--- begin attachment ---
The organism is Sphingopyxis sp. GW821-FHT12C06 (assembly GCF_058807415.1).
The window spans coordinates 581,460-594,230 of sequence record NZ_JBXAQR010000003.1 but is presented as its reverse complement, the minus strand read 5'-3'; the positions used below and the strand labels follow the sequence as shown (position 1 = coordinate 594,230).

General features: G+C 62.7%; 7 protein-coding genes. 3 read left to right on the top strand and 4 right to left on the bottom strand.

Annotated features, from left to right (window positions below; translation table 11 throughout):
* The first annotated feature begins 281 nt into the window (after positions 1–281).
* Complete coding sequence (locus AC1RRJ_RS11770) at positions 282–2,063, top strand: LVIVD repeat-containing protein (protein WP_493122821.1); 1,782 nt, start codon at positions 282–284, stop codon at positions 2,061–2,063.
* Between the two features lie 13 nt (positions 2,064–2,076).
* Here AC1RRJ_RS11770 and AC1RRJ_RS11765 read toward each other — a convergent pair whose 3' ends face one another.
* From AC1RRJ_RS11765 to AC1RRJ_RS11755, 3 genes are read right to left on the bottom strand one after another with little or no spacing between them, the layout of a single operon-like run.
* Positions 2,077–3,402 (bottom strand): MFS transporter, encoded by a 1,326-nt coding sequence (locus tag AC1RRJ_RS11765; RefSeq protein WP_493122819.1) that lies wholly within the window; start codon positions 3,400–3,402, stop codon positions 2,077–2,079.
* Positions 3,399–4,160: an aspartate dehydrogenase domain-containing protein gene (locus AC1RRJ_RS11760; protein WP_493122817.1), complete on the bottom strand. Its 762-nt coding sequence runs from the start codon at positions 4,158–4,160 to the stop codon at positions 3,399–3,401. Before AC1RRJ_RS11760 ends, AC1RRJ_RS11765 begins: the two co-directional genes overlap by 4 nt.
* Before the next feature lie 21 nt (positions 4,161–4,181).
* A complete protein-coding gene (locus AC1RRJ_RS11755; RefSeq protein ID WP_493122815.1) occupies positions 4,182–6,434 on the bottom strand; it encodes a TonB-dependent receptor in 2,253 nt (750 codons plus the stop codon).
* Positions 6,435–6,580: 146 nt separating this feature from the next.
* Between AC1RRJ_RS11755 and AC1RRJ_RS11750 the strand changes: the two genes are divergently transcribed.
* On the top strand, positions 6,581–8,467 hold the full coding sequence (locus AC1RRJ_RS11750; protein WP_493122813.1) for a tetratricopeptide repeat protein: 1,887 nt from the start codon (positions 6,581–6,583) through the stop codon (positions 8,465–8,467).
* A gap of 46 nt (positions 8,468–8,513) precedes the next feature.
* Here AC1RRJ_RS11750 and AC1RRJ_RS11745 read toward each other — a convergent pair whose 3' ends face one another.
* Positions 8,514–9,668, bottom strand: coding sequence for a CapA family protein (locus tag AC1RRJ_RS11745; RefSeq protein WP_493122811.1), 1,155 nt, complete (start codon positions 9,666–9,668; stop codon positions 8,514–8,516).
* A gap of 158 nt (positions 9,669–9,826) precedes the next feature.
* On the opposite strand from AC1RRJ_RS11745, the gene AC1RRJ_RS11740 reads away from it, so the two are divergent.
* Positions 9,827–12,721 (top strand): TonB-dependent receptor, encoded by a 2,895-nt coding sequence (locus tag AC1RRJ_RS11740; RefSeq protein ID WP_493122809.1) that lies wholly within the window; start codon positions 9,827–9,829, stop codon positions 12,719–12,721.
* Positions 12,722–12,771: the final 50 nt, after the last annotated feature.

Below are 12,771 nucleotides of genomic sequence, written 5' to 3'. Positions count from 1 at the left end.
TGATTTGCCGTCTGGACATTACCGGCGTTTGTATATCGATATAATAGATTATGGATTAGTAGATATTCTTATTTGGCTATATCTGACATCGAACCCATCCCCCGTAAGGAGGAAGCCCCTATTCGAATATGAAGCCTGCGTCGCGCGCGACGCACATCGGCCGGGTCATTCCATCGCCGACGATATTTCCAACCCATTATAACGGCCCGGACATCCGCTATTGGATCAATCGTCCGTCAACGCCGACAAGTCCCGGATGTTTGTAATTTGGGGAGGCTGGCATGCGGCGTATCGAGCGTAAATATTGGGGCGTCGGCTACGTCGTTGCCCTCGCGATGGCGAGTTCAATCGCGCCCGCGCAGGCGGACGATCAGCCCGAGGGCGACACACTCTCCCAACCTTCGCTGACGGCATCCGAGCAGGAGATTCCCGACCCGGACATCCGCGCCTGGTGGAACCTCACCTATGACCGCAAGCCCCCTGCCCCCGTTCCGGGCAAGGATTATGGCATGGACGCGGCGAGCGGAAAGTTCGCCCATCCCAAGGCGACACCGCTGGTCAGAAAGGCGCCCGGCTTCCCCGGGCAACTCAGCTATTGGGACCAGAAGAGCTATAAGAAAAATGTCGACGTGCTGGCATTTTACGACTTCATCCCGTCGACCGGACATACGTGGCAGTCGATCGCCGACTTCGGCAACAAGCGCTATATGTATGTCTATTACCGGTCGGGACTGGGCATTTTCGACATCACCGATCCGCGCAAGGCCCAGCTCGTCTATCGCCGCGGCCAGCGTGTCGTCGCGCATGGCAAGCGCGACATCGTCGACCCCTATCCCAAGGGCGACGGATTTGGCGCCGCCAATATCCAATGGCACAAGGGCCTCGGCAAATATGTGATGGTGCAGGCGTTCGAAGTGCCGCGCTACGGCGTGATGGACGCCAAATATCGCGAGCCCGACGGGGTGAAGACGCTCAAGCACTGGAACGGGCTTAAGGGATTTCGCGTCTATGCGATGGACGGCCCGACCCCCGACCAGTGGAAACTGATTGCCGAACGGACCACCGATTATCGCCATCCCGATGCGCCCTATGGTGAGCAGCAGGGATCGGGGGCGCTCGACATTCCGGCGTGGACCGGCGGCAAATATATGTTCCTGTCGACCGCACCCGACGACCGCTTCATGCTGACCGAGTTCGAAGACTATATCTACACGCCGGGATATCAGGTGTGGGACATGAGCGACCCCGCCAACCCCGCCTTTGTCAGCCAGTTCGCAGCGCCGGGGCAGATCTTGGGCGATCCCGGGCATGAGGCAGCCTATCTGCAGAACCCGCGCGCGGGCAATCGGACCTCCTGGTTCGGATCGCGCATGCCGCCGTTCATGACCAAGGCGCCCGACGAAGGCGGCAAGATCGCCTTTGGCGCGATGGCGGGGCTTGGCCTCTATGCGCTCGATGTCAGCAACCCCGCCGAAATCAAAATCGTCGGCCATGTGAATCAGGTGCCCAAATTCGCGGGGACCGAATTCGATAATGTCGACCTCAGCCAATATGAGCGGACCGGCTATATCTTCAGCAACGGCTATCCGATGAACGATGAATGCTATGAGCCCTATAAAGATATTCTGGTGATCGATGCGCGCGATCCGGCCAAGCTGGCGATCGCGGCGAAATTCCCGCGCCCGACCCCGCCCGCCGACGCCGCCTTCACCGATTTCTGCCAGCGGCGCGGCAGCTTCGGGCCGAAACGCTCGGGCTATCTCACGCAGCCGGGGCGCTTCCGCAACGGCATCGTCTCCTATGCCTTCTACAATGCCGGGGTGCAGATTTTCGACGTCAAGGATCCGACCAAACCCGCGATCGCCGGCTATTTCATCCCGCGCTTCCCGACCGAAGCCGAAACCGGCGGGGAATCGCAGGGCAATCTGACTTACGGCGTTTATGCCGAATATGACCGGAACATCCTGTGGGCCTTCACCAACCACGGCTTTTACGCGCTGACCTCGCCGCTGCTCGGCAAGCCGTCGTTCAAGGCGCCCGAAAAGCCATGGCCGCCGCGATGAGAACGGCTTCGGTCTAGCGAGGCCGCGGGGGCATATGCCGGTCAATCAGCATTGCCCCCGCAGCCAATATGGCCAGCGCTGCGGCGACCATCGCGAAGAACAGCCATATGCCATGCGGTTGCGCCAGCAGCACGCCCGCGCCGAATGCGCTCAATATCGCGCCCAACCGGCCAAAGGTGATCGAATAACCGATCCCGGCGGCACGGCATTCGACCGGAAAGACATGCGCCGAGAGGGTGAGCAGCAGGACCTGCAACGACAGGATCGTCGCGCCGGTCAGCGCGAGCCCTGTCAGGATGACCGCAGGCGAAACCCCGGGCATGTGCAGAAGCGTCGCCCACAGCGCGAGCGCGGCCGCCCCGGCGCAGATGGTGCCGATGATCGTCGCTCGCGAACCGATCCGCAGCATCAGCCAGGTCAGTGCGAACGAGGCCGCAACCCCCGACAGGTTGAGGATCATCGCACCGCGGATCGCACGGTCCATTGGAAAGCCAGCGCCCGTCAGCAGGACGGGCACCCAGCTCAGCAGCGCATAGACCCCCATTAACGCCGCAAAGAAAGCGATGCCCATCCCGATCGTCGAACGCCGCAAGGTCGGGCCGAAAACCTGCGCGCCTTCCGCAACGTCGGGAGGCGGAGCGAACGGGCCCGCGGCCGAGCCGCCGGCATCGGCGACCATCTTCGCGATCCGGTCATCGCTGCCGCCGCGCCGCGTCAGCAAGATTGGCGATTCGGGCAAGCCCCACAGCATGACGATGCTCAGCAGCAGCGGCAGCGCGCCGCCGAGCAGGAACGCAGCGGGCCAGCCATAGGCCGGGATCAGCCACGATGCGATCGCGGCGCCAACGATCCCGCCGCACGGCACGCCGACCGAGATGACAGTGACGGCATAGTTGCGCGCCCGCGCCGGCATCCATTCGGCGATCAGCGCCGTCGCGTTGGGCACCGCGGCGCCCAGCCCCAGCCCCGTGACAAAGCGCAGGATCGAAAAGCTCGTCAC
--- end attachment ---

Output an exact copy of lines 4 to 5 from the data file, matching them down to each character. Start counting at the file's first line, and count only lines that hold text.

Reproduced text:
Annotated features, from left to right (window positions below; translation table 11 throughout):
* The first annotated feature begins 281 nt into the window (after positions 1–281).